Action figure

Director Ekachai Uekrongtham speaks with life about his latest film, the Tony Jaa vehicle, Skin Trade

A scene from Skin Trade.

Thai director Ekachai Uekrongtham began his career in theatre, but for over a decade has worked in the film industry. His latest film, action-thriller Skin Trade, is currently showing in cinemas and will open in the US next month.

Action films aren't exactly new to the director. In 2003, he made his directorial debut with Beautiful Boxer, a biopic about the life of Thai boxer Parinya Charoenphon, who is also a transgender woman.  

stars two bona fide martial artists, Dolph Lundgren and Thailand's Jaa Phanom (known internationally as Tony Jaa, who recently appeared in the seventh instalment of the Fast & Furious franchise). The film follows two cops, played by Jaa and Lundgren, in their mission to tear apart a human trafficking ring. Ron Perlman also stars.

Director Ekachai Uekrongtham.

What is the style of action in Skin Trade?

I don't like separating action from drama. I want the transition to be organic. The characters were driven to the point where they have no other way to go other than to communicate physically.

Jaa and Dolph's characters get into a misunderstanding. It got to the point where they solve their problems with fists. I talked with both of them. I wanted to see not just punching and kicking, but also internal dialogue. Sure, they do communicate in dialogue, but it's being expressed in a physical form. It creates layers in the scene.

What impressed you most while shooting this film?

We were looking through various locations to stage our fight sequences. The script only said to fight, it didn't specify where. In the end, we settled for a rice barn.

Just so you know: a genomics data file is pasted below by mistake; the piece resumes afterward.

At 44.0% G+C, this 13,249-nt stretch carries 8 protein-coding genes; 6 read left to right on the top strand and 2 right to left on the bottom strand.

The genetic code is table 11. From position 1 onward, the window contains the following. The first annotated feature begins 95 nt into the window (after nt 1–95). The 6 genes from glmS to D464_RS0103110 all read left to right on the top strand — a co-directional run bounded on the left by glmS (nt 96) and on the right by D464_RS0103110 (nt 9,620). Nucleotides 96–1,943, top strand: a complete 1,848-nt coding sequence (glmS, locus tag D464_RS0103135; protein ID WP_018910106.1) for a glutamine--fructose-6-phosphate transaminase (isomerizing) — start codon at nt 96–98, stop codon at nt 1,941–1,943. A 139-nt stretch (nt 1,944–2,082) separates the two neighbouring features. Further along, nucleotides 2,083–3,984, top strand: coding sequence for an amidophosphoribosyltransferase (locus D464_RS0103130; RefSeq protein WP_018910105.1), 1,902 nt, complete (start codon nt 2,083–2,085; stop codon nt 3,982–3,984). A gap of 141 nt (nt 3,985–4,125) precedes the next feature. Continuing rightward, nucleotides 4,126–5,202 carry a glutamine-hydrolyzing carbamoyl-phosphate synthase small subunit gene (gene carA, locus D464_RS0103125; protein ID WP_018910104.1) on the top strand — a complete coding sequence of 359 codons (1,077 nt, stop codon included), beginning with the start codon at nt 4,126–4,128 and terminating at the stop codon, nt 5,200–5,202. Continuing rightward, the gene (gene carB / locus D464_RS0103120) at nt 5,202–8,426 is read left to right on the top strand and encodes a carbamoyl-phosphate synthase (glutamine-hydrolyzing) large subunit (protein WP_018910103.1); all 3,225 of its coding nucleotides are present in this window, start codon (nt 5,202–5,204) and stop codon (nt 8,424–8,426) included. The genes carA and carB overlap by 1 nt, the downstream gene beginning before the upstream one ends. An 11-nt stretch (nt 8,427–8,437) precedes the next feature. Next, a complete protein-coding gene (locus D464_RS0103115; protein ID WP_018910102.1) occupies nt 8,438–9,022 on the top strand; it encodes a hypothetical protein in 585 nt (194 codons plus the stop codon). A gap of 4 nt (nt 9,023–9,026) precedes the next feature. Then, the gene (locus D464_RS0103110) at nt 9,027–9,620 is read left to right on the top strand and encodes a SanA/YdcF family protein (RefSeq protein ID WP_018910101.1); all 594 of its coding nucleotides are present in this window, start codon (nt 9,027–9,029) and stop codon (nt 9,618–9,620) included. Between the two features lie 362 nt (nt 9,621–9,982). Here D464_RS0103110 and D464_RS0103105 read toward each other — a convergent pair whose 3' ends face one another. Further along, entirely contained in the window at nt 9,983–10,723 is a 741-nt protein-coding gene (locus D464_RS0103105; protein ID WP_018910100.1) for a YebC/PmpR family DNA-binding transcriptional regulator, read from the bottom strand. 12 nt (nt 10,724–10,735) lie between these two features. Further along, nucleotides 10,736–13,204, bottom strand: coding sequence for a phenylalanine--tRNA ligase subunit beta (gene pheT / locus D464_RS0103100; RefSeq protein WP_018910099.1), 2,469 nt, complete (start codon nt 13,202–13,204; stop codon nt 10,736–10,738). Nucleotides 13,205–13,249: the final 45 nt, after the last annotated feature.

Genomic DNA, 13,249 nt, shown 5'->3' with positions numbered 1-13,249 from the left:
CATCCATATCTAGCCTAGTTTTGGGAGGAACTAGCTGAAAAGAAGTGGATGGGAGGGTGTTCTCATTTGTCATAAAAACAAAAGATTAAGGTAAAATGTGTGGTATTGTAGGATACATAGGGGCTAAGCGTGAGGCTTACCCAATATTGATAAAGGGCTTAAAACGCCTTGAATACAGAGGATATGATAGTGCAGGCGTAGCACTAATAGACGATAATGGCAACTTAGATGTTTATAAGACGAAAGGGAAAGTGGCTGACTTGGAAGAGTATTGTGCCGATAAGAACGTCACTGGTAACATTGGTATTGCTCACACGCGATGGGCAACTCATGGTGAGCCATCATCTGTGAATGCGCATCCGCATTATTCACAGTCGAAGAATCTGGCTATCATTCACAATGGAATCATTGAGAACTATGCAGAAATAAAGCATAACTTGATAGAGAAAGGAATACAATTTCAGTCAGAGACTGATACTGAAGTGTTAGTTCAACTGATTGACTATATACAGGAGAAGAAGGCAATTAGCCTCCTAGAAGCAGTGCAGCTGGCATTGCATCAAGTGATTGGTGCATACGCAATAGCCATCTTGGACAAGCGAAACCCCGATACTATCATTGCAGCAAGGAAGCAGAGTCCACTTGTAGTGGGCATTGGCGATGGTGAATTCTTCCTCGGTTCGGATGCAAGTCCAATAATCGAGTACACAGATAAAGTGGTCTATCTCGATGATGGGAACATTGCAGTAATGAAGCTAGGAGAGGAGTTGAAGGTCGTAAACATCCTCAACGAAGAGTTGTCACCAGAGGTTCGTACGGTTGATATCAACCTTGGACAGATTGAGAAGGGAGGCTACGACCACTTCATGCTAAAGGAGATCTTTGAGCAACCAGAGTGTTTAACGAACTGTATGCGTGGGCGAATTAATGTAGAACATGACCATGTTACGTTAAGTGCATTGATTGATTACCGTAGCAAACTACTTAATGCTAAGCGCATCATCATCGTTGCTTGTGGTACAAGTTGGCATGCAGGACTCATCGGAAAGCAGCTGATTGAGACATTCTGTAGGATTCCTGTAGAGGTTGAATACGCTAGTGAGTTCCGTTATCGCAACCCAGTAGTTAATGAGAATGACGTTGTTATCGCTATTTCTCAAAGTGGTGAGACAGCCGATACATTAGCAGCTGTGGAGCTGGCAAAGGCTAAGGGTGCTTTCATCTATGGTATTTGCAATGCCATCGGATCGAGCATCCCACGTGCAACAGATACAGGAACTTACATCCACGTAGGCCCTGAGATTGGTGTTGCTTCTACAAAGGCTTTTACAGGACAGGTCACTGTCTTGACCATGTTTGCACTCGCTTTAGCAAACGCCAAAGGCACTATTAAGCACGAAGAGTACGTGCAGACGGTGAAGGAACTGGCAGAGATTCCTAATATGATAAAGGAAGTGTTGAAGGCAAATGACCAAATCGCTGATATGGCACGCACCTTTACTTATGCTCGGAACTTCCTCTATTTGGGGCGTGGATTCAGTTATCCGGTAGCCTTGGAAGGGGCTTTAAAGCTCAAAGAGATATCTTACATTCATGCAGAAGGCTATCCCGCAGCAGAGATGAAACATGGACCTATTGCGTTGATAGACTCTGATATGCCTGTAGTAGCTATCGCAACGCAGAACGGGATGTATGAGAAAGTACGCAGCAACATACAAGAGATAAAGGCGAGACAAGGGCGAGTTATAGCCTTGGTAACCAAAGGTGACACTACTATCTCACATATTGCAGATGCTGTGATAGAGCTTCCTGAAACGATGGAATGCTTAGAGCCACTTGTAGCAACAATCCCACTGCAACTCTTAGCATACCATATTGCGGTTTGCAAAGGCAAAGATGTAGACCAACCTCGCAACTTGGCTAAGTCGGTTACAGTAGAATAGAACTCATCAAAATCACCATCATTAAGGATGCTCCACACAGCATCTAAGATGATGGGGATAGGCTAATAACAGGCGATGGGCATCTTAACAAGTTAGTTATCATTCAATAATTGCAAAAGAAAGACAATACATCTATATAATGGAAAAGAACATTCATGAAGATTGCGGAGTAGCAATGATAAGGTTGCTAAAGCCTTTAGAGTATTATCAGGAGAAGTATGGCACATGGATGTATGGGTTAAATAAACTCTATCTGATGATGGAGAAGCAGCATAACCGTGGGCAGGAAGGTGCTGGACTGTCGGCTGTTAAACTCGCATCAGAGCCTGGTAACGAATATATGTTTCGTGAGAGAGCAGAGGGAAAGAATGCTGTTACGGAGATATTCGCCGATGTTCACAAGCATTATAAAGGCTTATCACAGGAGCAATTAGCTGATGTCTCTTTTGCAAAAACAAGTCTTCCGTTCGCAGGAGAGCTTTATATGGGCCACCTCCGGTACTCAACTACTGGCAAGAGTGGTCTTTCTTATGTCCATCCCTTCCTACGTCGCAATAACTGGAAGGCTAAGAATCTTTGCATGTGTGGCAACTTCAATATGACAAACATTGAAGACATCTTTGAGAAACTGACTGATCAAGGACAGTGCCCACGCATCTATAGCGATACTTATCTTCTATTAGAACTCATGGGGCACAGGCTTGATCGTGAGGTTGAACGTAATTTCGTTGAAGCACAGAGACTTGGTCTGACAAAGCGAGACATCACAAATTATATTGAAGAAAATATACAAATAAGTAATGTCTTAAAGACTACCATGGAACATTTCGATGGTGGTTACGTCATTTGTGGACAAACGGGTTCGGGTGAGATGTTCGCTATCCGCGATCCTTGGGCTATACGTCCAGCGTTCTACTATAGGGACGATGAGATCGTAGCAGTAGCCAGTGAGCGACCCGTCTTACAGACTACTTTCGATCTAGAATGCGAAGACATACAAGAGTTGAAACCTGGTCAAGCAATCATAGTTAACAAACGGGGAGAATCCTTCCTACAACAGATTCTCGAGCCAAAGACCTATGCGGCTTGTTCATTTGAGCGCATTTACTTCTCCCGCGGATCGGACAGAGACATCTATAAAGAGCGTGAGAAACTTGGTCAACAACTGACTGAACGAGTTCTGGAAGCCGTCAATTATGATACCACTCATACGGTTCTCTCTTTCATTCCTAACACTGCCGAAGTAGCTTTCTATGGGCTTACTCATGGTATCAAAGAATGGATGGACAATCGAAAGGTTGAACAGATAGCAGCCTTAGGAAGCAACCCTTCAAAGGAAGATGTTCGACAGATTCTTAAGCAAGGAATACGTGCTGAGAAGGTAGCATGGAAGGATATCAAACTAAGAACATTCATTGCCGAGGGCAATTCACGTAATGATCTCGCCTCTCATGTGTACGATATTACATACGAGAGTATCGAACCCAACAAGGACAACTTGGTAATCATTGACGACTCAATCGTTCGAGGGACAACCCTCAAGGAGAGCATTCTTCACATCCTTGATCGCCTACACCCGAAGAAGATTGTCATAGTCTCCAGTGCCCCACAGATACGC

Rice is the essence of life. The film breaks down the soul of two men to the core. They have nothing left except to fight one another. I quite like the concept, and the symbolism it represents. The actual filming, however, was very difficult. The place was full of dust. Our crew wore masks, which actually turned black during filming. Our actors, however, couldn't use them. But they were really cool about it. They fought on.

What are some of the differences you've found between stage productions and filmmaking?

As film is quite expensive to make, there are lots of outside influences. For stage productions, the scale is smaller and we get to do different things. It offers a higher degree of creative freedom. Stage represents the world, but film reflects the world. Stage relies heavily on dialogue. Film, on the other hand, is visually strong. I often ask myself, 'What do I hear during the stage production?'. But for films, I ask, 'What do I see?'.

To me, the core of every film is the drama. But what's covering it is always changing. In making each film, I choose the one that allows me to learn new things.

Are there any techniques you used in this film that were influenced by those used in stage productions?

The foundation of stage production lies in characterisation. On stage, they have nothing to hold on to. There's no editing room. So we have to help them create, believe in and know the characters.

Transitioning into film, I used this technique. I helped the actors create a back story for their characters, to make the actors know their characters. The film would go really quickly, but it could be telling a story that spans 20 years.

I once asked Dolph and Jaa about their saddest day. What's their happiest day? What hurt them? What makes them happy? Stuff like that can help them better grasp on their characters. 

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